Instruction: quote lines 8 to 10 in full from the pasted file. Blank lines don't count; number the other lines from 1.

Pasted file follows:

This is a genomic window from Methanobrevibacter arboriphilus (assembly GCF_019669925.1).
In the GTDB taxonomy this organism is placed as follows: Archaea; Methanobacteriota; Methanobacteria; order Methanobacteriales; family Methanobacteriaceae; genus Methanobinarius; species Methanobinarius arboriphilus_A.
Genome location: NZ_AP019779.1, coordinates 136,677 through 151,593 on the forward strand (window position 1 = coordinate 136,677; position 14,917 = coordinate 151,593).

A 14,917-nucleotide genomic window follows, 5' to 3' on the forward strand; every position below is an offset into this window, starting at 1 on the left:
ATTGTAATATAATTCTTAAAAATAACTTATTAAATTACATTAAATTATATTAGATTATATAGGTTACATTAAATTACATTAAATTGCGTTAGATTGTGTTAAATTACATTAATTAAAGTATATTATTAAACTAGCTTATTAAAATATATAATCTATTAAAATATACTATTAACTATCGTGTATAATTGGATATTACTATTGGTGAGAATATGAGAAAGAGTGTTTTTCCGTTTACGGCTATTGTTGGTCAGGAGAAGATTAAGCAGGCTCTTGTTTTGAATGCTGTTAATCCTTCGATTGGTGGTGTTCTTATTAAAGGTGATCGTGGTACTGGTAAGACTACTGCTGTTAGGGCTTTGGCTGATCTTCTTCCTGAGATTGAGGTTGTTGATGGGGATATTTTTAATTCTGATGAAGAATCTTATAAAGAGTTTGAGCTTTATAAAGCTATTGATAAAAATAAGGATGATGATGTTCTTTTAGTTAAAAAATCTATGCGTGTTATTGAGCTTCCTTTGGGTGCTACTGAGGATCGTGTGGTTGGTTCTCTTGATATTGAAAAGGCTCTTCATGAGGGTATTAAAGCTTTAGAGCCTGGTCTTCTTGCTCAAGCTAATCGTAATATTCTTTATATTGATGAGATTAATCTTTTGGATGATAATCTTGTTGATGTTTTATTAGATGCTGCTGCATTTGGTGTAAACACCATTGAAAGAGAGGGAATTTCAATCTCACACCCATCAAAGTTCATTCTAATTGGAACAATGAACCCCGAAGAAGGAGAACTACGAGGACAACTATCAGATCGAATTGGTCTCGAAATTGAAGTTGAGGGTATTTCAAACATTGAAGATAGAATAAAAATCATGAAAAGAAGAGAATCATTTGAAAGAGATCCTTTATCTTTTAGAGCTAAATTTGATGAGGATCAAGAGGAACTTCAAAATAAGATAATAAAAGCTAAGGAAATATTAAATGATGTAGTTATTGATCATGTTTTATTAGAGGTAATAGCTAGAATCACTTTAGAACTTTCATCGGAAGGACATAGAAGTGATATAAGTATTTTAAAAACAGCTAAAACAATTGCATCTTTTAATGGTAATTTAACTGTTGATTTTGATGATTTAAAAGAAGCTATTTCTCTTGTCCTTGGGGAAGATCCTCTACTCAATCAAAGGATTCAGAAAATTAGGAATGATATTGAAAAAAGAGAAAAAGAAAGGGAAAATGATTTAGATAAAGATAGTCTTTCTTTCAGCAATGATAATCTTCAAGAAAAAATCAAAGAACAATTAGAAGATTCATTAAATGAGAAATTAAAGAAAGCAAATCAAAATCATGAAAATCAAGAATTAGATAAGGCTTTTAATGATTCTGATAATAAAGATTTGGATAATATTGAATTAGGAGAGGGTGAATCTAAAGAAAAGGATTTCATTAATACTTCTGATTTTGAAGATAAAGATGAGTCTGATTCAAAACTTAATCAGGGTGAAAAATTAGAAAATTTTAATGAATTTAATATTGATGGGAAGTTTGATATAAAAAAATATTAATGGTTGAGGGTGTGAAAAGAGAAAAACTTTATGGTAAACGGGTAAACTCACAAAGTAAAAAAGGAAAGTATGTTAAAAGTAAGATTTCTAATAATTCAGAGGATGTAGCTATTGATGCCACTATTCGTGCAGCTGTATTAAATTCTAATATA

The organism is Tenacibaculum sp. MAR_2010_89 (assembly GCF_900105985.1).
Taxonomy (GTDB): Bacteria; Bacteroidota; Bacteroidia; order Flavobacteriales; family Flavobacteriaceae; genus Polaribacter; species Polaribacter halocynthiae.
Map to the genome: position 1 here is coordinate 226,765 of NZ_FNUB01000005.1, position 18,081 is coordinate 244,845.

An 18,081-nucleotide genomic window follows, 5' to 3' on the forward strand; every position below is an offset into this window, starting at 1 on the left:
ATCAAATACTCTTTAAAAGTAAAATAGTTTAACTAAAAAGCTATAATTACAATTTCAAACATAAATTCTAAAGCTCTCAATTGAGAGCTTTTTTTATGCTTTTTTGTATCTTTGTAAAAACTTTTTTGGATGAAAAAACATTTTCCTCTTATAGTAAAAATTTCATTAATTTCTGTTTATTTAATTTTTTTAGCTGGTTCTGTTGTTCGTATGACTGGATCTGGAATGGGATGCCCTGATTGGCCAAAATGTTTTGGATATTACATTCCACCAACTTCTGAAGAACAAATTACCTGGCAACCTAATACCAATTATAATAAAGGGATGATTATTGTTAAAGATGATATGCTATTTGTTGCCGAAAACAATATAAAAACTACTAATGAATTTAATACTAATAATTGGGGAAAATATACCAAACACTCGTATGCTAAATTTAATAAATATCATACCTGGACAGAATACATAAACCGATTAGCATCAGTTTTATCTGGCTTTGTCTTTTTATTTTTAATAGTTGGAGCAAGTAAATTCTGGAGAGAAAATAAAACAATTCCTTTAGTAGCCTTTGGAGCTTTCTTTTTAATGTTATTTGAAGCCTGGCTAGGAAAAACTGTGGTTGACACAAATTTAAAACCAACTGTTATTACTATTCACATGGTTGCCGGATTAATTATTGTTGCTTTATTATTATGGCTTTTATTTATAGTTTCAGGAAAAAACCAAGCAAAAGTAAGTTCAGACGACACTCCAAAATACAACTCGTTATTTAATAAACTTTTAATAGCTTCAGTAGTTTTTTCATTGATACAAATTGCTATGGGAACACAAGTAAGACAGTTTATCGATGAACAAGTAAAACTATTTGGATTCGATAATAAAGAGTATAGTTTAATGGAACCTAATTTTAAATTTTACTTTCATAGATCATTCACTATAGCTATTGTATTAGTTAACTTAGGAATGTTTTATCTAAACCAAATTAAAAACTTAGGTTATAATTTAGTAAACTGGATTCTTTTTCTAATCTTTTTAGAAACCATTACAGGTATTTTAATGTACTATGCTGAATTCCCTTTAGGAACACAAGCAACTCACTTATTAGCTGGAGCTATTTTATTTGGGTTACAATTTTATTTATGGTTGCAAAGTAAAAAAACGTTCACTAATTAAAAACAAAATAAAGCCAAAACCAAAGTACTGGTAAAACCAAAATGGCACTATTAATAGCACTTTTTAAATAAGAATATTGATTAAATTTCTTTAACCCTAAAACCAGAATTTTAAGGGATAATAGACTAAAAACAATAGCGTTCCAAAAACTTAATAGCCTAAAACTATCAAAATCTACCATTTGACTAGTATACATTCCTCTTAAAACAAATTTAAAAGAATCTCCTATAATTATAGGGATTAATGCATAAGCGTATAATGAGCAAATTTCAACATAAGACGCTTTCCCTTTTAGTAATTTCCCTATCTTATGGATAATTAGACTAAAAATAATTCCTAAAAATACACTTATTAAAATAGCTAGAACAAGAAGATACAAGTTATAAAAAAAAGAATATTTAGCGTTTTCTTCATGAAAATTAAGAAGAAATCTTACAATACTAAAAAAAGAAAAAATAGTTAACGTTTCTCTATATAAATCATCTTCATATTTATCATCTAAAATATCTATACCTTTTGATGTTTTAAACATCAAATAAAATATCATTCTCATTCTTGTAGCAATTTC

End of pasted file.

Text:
Map to the genome: position 1 here is coordinate 226,765 of NZ_FNUB01000005.1, position 18,081 is coordinate 244,845.

An 18,081-nucleotide genomic window follows, 5' to 3' on the forward strand; every position below is an offset into this window, starting at 1 on the left:
ATCAAATACTCTTTAAAAGTAAAATAGTTTAACTAAAAAGCTATAATTACAATTTCAAACATAAATTCTAAAGCTCTCAATTGAGAGCTTTTTTTATGCTTTTTTGTATCTTTGTAAAAACTTTTTTGGATGAAAAAACATTTTCCTCTTATAGTAAAAATTTCATTAATTTCTGTTTATTTAATTTTTTTAGCTGGTTCTGTTGTTCGTATGACTGGATCTGGAATGGGATGCCCTGATTGGCCAAAATGTTTTGGATATTACATTCCACCAACTTCTGAAGAACAAATTACCTGGCAACCTAATACCAATTATAATAAAGGGATGATTATTGTTAAAGATGATATGCTATTTGTTGCCGAAAACAATATAAAAACTACTAATGAATTTAATACTAATAATTGGGGAAAATATACCAAACACTCGTATGCTAAATTTAATAAATATCATACCTGGACAGAATACATAAACCGATTAGCATCAGTTTTATCTGGCTTTGTCTTTTTATTTTTAATAGTTGGAGCAAGTAAATTCTGGAGAGAAAATAAAACAATTCCTTTAGTAGCCTTTGGAGCTTTCTTTTTAATGTTATTTGAAGCCTGGCTAGGAAAAACTGTGGTTGACACAAATTTAAAACCAACTGTTATTACTATTCACATGGTTGCCGGATTAATTATTGTTGCTTTATTATTATGGCTTTTATTTATAGTTTCAGGAAAAAACCAAGCAAAAGTAAGTTCAGACGACACTCCAAAATACAACTCGTTATTTAATAAACTTTTAATAGCTTCAGTAGTTTTTTCATTGATACAAATTGCTATGGGAACACAAGTAAGACAGTTTATCGATGAACAAGTAAAACTATTTGGATTCGATAATAAAGAGTATAGTTTAATGGAACCTAATTTTAAATTTTACTTTCATAGATCATTCACTATAGCTATTGTATTAGTTAACTTAGGAATGTTTTATCTAAACCAAATTAAAAACTTAGGTTATAATTTAGTAAACTGGATTCTTTTTCTAATCTTTTTAGAAACCATTACAGGTATTTTAATGTACTATGCTGAATTCCCTTTAGGAACACAAGCAACTCACTTATTAGCTGGAGCTATTTTATTTGGGTTACAATTTTATTTATGGTTGCAAAGTAAAAAAACGTTCACTAATTAAAAACAAAATAAAGCCAAAACCAAAGTACTGGTAAAACCAAAATGGCACTATTAATAGCACTTTTTAAATAAGAATATTGATTAAATTTCTTTAACCCTAAAACCAGAATTTTAAGGGATAATAGACTAAAAACAATAGCGTTCCAAAAACTTAATAGCCTAAAACTATCAAAATCTACCATTTGACTAGTATACATTCCTCTTAAAACAAATTTAAAAGAATCTCCTATAATTATAGGGATTAATGCATAAGCGTATAATGAGCAAATTTCAACATAAGACGCTTTCCCTTTTAGTAATTTCCCTATCTTATGGATAATTAGACTAAAAATAATTCCTAAAAATACACTTATTAAAATAGCTAGAACAAGAAGATACAAGTTATAAAAAAAAGAATATTTAGCGTTTTCTTCATGAAAATTAAGAAGAAATCTTACAATACTAAAAAAAGAAAAAATAGTTAACGTTTCTCTATATAAATCATCTTCATATTTATCATCTAAAATATCTATACCTTTTGATGTTTTAAACATCAAATAAAATATCATTCTCATTCTTGTAGCAATTTC